NASA’s newest test pilots, Doug Hurley and Bob Behnken, are launching from home turf with SpaceX presiding over the countdown.

“Getting a chance again to see human spaceflight in our own backyard,” Behnken said. “That’s the thing that’s most exciting for me.”

The cosmic-size shift to private companies allows NASA to zero in on deep space travel. The space agency is busting to return astronauts to the moon by 2024 under orders from the White House, a deadline looking increasingly unlikely even as three newly chosen commercial teams rush to develop lunar landers. Mars also beckons.

NASA, SpaceX bringing astronaut launches back to home turf
In this Aug. 13, 2019 file photo, NASA astronauts Doug Hurley, left, and Bob Behnken work with teams from NASA and SpaceX to rehearse crew extraction from SpaceX’s Crew Dragon, which will be used to carry humans to the International Space Station, at the Trident Basin in Cape Canaveral, Fla. For the first time in nearly a decade, astronauts are about to blast into orbit aboard an American rocket from American soil. And for the first time in the history of human spaceflight, a private company—SpaceX—is providing the ride. (Bill Ingalls/NASA)

“We’re building momentum toward a much more exciting future,” said John Logsdon, founder of George Washington University’s Space Policy Institute and a professor emeritus.

The Russian launch site in Kazakhstan is out of the way and out of sight. Launching crews again from Florida is sure to fire up the public, Logsdon noted.

Adding to the appeal is the flash generated by Musk, SpaceX’s chief executive, designer and founder who shot his red Tesla Roadster into outer space two years ago during the first flight of a supersized Falcon Heavy rocket.

In a touch of Musk showmanship—he also runs the electric car company—Hurley and Behnken will ride to the launch pad in a gull-winged Tesla Model X, white with black trim just like the astronauts’ spacesuits and the rocket itself.

The Dragon riders appreciate Musk’s hands-on approach.

NASA, SpaceX bringing astronaut launches back to home turf
In this July 16, 1969 file photo, reporters line the banks of a lagoon at the Cape Kennedy Press Site in Cape Canaveral as the Saturn V rocket with Apollo 11 astronauts aboard launches three-and-a-half miles away on their historic mission to the moon. (AP Photo)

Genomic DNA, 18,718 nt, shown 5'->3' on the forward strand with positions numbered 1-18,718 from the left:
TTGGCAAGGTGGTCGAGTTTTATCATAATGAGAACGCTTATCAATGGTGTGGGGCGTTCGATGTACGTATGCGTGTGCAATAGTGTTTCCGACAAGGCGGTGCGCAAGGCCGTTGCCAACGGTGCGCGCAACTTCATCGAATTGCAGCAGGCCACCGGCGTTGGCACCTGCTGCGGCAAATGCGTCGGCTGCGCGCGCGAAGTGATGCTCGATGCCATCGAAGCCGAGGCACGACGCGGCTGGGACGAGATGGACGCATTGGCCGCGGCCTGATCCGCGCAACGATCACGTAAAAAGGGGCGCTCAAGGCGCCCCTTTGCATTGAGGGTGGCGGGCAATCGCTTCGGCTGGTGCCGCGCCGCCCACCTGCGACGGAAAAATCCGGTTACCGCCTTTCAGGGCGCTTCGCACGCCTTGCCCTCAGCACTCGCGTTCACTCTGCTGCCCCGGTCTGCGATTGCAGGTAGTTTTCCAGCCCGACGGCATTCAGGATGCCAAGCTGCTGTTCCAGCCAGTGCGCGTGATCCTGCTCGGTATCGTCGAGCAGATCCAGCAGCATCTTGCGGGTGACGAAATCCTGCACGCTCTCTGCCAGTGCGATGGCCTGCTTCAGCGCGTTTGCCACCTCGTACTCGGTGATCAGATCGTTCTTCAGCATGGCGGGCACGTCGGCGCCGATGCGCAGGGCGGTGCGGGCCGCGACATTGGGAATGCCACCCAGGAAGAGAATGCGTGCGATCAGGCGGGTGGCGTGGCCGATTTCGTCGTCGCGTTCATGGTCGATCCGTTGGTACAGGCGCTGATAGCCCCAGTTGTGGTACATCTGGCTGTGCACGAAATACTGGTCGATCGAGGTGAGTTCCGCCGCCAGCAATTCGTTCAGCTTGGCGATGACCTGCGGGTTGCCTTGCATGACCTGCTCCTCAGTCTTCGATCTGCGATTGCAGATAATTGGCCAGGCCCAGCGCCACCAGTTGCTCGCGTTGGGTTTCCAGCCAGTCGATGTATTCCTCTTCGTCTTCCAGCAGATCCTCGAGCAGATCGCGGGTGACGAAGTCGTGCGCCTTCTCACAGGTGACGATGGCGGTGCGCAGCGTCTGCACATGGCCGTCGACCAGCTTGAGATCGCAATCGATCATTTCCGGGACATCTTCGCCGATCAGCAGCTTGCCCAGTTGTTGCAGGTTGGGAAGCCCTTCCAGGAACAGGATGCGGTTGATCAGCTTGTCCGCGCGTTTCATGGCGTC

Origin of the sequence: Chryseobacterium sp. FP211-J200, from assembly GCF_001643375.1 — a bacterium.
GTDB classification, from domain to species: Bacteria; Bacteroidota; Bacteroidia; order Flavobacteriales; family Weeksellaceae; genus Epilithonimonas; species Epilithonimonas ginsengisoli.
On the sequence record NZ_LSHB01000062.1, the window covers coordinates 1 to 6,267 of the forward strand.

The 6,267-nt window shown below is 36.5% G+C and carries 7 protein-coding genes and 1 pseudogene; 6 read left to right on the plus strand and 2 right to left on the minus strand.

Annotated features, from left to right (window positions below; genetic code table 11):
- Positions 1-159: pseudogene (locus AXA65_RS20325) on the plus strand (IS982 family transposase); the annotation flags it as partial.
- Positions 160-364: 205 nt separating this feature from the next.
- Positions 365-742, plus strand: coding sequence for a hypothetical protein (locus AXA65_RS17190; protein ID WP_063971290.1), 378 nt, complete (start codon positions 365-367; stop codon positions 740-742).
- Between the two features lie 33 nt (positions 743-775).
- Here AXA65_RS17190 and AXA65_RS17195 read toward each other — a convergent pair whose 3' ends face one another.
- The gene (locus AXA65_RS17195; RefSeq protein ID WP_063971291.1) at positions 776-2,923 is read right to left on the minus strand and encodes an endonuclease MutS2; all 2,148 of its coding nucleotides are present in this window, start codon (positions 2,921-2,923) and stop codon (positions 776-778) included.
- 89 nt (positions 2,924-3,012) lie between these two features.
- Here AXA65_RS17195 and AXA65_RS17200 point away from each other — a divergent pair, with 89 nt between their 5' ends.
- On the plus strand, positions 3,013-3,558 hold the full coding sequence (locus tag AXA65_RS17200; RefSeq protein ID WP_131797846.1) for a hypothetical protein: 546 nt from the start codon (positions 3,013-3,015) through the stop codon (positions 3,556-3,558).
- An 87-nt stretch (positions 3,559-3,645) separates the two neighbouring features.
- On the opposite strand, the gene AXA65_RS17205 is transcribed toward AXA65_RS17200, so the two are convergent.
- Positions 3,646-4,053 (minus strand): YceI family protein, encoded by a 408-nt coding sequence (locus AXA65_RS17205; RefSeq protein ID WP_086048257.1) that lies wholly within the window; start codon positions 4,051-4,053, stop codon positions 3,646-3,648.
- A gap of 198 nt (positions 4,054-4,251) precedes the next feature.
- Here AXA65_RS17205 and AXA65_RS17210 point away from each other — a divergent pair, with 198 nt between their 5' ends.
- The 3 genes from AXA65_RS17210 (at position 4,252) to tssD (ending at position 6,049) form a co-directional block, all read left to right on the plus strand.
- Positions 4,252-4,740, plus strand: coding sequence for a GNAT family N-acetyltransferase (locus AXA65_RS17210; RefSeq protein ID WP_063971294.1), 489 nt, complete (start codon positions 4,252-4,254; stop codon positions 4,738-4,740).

“On more than one occasion he has looked both Bob and I right in the eye and said, ‘Hey, if there’s anything you guys are not comfortable with or that you’re seeing, please tell me and we’ll fix it.'” Hurley said.

While trumpeting the return of astronaut launches, NASA is urging spectators to stay away because of the pandemic. But beaches near Kennedy are now open, and the local sheriff is welcoming visitors even though inside the space center, the number of guests will be severely limited. Among the exceptions: both astronaut wives—who have flown in space themselves—and their young sons. Vice President Mike Pence, chairman of the National Space Council, is also going, and President Donald Trump told reporters Thursday that he’s thinking of attending, too.

Liftoff is set for 4:33 p.m. EDT Wednesday.

“It’s going to be a great inspiration to the country next week to see you two go aloft from the Kennedy Space Center,” Pence told the astronauts Tuesday.

NASA, SpaceX bringing astronaut launches back to home turf
In this Jan. 19, 2020 file photok a SpaceX Falcon 9 rocket lifts off from Launch Complex 39A at NASA’s Kennedy Space Center in Cape Canaveral, Fla., carrying the unmanned Crew Dragon spacecraft on the company’s In-Flight Abort Test. The flight test demonstrated the spacecraft’s escape capabilities in preparation for crewed flights to the International Space Station as part of the agency’s Commercial Crew Program. (Tony Gray/NASA via AP)

It will be just the fifth time NASA astronauts strap into a spanking new U.S. space system for liftoff—following Mercury, Gemini, Apollo and shuttle. NASA owned and operated all those spacecraft, built by contractors to NASA’s precise specifications. The commercial crew program, by contrast, calls for private businesses to handle and own it all, with input and oversight by NASA.

Only three countries have launched humans—Russia, the U.S. and China in that order—making SpaceX’s attempt all the more impressive.